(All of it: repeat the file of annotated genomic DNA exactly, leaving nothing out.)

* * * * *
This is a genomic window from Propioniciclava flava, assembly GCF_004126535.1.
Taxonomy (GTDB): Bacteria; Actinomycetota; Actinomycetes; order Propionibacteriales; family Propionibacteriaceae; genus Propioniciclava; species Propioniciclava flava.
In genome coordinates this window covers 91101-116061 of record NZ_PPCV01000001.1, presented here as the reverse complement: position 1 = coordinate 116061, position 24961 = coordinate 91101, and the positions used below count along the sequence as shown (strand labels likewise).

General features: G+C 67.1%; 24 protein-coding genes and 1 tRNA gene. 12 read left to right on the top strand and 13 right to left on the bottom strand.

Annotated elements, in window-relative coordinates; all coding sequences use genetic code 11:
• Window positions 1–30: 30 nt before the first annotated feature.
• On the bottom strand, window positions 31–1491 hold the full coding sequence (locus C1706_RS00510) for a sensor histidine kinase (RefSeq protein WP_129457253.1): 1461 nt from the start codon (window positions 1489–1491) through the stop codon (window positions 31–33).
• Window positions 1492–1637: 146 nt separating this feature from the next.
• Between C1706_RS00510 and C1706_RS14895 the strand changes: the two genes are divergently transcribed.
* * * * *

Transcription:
This is a genomic window from Propioniciclava flava, assembly GCF_004126535.1.
Taxonomy (GTDB): Bacteria; Actinomycetota; Actinomycetes; order Propionibacteriales; family Propionibacteriaceae; genus Propioniciclava; species Propioniciclava flava.
In genome coordinates this window covers 91101-116061 of record NZ_PPCV01000001.1, presented here as the reverse complement: position 1 = coordinate 116061, position 24961 = coordinate 91101, and the positions used below count along the sequence as shown (strand labels likewise).

General features: G+C 67.1%; 24 protein-coding genes and 1 tRNA gene. 12 read left to right on the top strand and 13 right to left on the bottom strand.

Annotated elements, in window-relative coordinates; all coding sequences use genetic code 11:
• Window positions 1–30: 30 nt before the first annotated feature.
• On the bottom strand, window positions 31–1491 hold the full coding sequence (locus C1706_RS00510) for a sensor histidine kinase (RefSeq protein WP_129457253.1): 1461 nt from the start codon (window positions 1489–1491) through the stop codon (window positions 31–33).
• Window positions 1492–1637: 146 nt separating this feature from the next.
• Between C1706_RS00510 and C1706_RS14895 the strand changes: the two genes are divergently transcribed.